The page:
Women from around the world denounced the social ills affecting them at a women’s court at the World Social Forum yesterday. The World Court of Women sat to hear women talk about how they had been affected by numerous aspects of globalisation, an issue that has dominated this year’s WSF in Bamako. By Joyce Mulama, IPS.
Set up in 1992, the court is a symbolic process that holds public hearings on crimes against women, including the violation of their rights. The court’s theme for this year’s WSF is: Resistance to Wars – Wars of Globalisation, Wars Against Women.”
At yesterday’s sitting, women from Africa spoke fiercely about the challenges of globalisation. “We know that we have paid a hard price for globalisation. It is critical to understand the process and what it has done to poor countries, particularly women and children,” Aminata Traore, a social activist and former Malian minister for tourism said.
“Globalisation is a paradigm whose theme is destruction masked as competition and survival for the fittest. Life values are left to the dictates of the market,” Wahu Kaara, a civil rights activist from Kenya said.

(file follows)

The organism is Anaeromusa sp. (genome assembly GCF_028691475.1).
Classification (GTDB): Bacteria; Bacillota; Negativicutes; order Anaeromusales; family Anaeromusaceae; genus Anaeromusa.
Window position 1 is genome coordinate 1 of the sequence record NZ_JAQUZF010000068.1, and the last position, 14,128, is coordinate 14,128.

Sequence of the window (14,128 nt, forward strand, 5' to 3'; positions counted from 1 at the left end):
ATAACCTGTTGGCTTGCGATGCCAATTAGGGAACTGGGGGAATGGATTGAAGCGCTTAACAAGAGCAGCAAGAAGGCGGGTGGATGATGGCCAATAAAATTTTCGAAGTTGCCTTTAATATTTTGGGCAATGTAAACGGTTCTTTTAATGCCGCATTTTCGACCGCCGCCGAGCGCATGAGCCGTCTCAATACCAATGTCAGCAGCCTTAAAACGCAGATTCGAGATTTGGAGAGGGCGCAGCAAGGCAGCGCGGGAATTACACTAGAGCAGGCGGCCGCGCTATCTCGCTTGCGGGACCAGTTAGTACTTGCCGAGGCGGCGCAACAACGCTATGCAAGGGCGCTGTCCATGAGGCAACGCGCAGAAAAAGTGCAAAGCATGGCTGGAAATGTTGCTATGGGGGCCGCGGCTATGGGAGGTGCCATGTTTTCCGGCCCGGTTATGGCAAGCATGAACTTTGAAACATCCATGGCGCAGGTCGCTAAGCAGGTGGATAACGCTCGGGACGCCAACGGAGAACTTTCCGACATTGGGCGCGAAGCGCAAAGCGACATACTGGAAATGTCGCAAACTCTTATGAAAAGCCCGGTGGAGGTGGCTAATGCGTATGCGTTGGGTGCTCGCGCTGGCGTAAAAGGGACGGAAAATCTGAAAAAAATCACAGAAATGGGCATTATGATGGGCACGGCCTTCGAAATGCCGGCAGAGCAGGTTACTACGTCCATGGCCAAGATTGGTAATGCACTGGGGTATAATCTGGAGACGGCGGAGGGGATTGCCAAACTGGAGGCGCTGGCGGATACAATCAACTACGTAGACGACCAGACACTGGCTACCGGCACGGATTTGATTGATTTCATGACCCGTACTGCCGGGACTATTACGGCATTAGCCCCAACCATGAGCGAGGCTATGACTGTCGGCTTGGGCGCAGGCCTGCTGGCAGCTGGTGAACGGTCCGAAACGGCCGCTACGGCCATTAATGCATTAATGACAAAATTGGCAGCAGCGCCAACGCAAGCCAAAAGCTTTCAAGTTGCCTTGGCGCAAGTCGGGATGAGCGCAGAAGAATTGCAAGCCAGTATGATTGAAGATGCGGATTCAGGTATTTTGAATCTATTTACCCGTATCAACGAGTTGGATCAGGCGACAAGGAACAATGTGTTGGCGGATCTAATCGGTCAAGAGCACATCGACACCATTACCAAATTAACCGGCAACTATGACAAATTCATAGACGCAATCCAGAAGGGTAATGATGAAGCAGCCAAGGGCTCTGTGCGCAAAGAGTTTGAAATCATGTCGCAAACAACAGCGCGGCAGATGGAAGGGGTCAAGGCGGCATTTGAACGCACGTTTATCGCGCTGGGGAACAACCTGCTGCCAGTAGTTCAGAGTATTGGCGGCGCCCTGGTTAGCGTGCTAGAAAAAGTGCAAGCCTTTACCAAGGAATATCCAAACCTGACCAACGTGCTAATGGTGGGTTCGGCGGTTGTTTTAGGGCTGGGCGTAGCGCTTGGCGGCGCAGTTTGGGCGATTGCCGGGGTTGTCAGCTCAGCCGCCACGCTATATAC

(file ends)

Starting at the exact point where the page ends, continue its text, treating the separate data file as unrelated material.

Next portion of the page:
The so-called invisible hand of the market, Kaara said, had ensured that “we have been left with only a small percentage of our wealth, with the bulk of it at the hands of the few. This to me is the obscenity and scandal of neo-liberalism.”
She was speaking in reference to issues such as the unfair rules governing international trade that affect third world countries.
Globalisation was also blamed for the trafficking in women and girls, which in turn has fuelled the spread of HIV/AIDS in many African countries.
According to Mercy Siame of Zambia, poverty has pushed many young girls and women into sex work.
“In Zambia, women and girls have engaged in this service in exchange for money and at the expense of their health. They risk contracting HIV/AIDS; they have lost control of their bodies,” she said.
According to Siame, one in every five Zambians is infected with HIV/AIDS.